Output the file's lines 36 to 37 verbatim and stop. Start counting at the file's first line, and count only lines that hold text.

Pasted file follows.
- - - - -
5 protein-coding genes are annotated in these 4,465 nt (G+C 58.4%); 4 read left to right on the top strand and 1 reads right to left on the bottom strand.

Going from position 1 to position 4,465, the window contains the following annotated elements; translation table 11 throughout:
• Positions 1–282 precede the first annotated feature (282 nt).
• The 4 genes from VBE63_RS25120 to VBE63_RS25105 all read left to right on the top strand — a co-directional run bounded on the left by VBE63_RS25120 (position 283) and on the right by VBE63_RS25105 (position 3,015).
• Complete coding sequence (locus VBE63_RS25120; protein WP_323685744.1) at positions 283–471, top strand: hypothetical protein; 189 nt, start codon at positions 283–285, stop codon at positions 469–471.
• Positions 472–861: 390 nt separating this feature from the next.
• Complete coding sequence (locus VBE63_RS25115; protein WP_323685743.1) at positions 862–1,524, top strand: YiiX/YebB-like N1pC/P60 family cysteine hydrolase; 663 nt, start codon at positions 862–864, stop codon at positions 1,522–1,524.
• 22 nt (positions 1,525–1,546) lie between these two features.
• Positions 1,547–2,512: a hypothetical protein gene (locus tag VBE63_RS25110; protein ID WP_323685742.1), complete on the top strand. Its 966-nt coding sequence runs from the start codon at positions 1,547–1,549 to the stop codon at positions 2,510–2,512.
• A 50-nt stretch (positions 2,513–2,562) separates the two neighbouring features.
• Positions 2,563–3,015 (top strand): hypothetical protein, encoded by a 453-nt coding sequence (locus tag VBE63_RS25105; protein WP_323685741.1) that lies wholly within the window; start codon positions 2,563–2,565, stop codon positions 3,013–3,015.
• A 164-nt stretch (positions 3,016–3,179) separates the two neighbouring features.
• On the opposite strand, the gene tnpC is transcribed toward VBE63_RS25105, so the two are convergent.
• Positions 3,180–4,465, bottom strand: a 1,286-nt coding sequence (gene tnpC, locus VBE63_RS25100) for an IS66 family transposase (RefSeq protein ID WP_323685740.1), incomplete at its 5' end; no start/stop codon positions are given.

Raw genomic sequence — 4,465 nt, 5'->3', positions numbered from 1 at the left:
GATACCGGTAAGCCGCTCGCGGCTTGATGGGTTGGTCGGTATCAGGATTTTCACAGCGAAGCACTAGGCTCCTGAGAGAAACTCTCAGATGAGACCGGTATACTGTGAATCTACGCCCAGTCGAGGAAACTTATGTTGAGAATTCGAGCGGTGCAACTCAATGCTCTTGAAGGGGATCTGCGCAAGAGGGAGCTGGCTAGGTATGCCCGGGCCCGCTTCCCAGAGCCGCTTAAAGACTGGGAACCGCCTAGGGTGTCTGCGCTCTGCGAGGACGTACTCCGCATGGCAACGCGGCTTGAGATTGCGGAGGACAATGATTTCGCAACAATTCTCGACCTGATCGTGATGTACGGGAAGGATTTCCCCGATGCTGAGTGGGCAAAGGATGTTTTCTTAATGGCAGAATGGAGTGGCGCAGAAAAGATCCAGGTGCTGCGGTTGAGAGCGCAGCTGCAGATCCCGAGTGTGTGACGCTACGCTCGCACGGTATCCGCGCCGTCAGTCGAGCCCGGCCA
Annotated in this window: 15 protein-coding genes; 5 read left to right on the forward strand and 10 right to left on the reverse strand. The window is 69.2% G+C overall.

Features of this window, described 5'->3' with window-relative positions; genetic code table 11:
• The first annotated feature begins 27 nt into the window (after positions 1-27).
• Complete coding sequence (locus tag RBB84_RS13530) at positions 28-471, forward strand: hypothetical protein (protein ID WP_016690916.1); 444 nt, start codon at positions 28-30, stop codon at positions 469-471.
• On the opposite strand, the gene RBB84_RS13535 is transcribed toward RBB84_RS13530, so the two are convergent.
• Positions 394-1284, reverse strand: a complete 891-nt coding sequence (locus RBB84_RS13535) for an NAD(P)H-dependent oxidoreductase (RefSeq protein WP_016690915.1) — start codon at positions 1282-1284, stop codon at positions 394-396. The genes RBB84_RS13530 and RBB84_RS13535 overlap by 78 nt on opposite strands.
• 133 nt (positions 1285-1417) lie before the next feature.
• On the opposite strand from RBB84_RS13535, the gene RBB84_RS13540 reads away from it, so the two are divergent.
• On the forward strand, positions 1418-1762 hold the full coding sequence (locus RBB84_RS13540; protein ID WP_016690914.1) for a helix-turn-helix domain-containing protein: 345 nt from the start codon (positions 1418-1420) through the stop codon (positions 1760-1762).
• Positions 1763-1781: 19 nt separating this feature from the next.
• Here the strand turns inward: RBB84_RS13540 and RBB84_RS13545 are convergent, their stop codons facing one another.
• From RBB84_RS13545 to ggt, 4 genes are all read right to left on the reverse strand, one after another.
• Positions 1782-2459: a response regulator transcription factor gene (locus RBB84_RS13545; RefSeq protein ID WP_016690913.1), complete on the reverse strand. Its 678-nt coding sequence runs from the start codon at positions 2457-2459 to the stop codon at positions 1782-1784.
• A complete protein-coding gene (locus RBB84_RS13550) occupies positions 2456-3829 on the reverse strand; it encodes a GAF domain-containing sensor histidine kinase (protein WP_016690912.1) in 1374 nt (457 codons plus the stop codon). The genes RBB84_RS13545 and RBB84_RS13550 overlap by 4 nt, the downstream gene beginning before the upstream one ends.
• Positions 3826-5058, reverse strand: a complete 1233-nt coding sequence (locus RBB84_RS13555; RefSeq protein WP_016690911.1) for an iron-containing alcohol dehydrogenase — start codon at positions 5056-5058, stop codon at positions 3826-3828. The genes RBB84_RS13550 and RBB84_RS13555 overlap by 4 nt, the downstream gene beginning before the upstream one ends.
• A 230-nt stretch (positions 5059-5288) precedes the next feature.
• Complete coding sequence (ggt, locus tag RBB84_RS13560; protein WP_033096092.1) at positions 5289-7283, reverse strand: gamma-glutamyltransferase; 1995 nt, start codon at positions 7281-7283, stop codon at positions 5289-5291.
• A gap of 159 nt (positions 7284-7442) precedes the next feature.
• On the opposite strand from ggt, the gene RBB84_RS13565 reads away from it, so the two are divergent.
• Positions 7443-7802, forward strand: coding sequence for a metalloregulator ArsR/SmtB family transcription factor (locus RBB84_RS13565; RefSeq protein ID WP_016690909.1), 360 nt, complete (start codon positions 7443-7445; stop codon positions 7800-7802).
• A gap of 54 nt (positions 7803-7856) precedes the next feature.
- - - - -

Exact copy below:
• Positions 7443-7802, forward strand: coding sequence for a metalloregulator ArsR/SmtB family transcription factor (locus RBB84_RS13565; RefSeq protein ID WP_016690909.1), 360 nt, complete (start codon positions 7443-7445; stop codon positions 7800-7802).
• A gap of 54 nt (positions 7803-7856) precedes the next feature.